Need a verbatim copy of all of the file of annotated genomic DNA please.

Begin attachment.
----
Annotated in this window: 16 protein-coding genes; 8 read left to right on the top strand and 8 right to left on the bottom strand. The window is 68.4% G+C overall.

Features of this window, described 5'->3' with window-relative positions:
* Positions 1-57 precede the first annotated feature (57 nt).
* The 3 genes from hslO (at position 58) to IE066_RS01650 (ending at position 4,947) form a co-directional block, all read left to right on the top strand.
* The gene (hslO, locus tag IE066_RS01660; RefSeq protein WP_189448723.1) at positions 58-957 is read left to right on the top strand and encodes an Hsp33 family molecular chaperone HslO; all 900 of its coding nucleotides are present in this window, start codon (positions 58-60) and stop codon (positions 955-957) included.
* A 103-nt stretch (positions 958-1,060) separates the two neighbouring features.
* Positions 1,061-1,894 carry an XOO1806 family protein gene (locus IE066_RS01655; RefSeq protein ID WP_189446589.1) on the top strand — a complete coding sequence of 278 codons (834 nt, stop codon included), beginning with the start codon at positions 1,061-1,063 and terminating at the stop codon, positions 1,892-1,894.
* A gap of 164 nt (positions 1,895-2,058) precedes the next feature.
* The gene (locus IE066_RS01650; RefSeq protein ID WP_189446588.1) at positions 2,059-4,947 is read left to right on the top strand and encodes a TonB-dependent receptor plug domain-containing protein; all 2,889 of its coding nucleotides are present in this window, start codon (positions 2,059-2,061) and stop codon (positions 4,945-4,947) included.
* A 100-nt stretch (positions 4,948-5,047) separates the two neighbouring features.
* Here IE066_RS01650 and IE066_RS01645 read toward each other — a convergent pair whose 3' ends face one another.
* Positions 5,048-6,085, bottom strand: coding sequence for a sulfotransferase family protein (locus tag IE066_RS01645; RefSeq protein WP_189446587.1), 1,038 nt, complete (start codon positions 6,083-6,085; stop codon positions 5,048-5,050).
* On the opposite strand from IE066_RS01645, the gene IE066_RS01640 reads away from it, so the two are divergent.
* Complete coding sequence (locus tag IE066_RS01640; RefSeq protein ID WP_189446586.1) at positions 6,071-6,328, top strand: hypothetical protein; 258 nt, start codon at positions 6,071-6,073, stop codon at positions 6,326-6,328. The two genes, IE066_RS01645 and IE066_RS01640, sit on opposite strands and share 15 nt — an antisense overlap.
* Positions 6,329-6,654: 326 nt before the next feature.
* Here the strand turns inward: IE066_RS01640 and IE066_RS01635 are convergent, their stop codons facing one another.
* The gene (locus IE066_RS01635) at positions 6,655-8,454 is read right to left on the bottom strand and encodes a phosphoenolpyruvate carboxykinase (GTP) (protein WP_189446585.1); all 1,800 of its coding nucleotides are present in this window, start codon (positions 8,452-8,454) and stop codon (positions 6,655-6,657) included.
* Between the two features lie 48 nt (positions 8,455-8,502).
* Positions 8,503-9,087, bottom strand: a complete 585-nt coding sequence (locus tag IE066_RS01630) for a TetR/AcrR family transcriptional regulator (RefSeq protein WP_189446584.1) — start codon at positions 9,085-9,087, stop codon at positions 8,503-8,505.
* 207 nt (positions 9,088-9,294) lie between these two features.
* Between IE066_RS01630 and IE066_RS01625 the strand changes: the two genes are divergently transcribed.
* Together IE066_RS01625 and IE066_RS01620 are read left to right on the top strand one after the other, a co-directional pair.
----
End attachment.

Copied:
Annotated in this window: 16 protein-coding genes; 8 read left to right on the top strand and 8 right to left on the bottom strand. The window is 68.4% G+C overall.

Features of this window, described 5'->3' with window-relative positions:
* Positions 1-57 precede the first annotated feature (57 nt).
* The 3 genes from hslO (at position 58) to IE066_RS01650 (ending at position 4,947) form a co-directional block, all read left to right on the top strand.
* The gene (hslO, locus tag IE066_RS01660; RefSeq protein WP_189448723.1) at positions 58-957 is read left to right on the top strand and encodes an Hsp33 family molecular chaperone HslO; all 900 of its coding nucleotides are present in this window, start codon (positions 58-60) and stop codon (positions 955-957) included.
* A 103-nt stretch (positions 958-1,060) separates the two neighbouring features.
* Positions 1,061-1,894 carry an XOO1806 family protein gene (locus IE066_RS01655; RefSeq protein ID WP_189446589.1) on the top strand — a complete coding sequence of 278 codons (834 nt, stop codon included), beginning with the start codon at positions 1,061-1,063 and terminating at the stop codon, positions 1,892-1,894.
* A gap of 164 nt (positions 1,895-2,058) precedes the next feature.
* The gene (locus IE066_RS01650; RefSeq protein ID WP_189446588.1) at positions 2,059-4,947 is read left to right on the top strand and encodes a TonB-dependent receptor plug domain-containing protein; all 2,889 of its coding nucleotides are present in this window, start codon (positions 2,059-2,061) and stop codon (positions 4,945-4,947) included.
* A 100-nt stretch (positions 4,948-5,047) separates the two neighbouring features.
* Here IE066_RS01650 and IE066_RS01645 read toward each other — a convergent pair whose 3' ends face one another.
* Positions 5,048-6,085, bottom strand: coding sequence for a sulfotransferase family protein (locus tag IE066_RS01645; RefSeq protein WP_189446587.1), 1,038 nt, complete (start codon positions 6,083-6,085; stop codon positions 5,048-5,050).
* On the opposite strand from IE066_RS01645, the gene IE066_RS01640 reads away from it, so the two are divergent.
* Complete coding sequence (locus tag IE066_RS01640; RefSeq protein ID WP_189446586.1) at positions 6,071-6,328, top strand: hypothetical protein; 258 nt, start codon at positions 6,071-6,073, stop codon at positions 6,326-6,328. The two genes, IE066_RS01645 and IE066_RS01640, sit on opposite strands and share 15 nt — an antisense overlap.
* Positions 6,329-6,654: 326 nt before the next feature.
* Here the strand turns inward: IE066_RS01640 and IE066_RS01635 are convergent, their stop codons facing one another.
* The gene (locus IE066_RS01635) at positions 6,655-8,454 is read right to left on the bottom strand and encodes a phosphoenolpyruvate carboxykinase (GTP) (protein WP_189446585.1); all 1,800 of its coding nucleotides are present in this window, start codon (positions 8,452-8,454) and stop codon (positions 6,655-6,657) included.
* Between the two features lie 48 nt (positions 8,455-8,502).
* Positions 8,503-9,087, bottom strand: a complete 585-nt coding sequence (locus tag IE066_RS01630) for a TetR/AcrR family transcriptional regulator (RefSeq protein WP_189446584.1) — start codon at positions 9,085-9,087, stop codon at positions 8,503-8,505.
* 207 nt (positions 9,088-9,294) lie between these two features.
* Between IE066_RS01630 and IE066_RS01625 the strand changes: the two genes are divergently transcribed.
* Together IE066_RS01625 and IE066_RS01620 are read left to right on the top strand one after the other, a co-directional pair.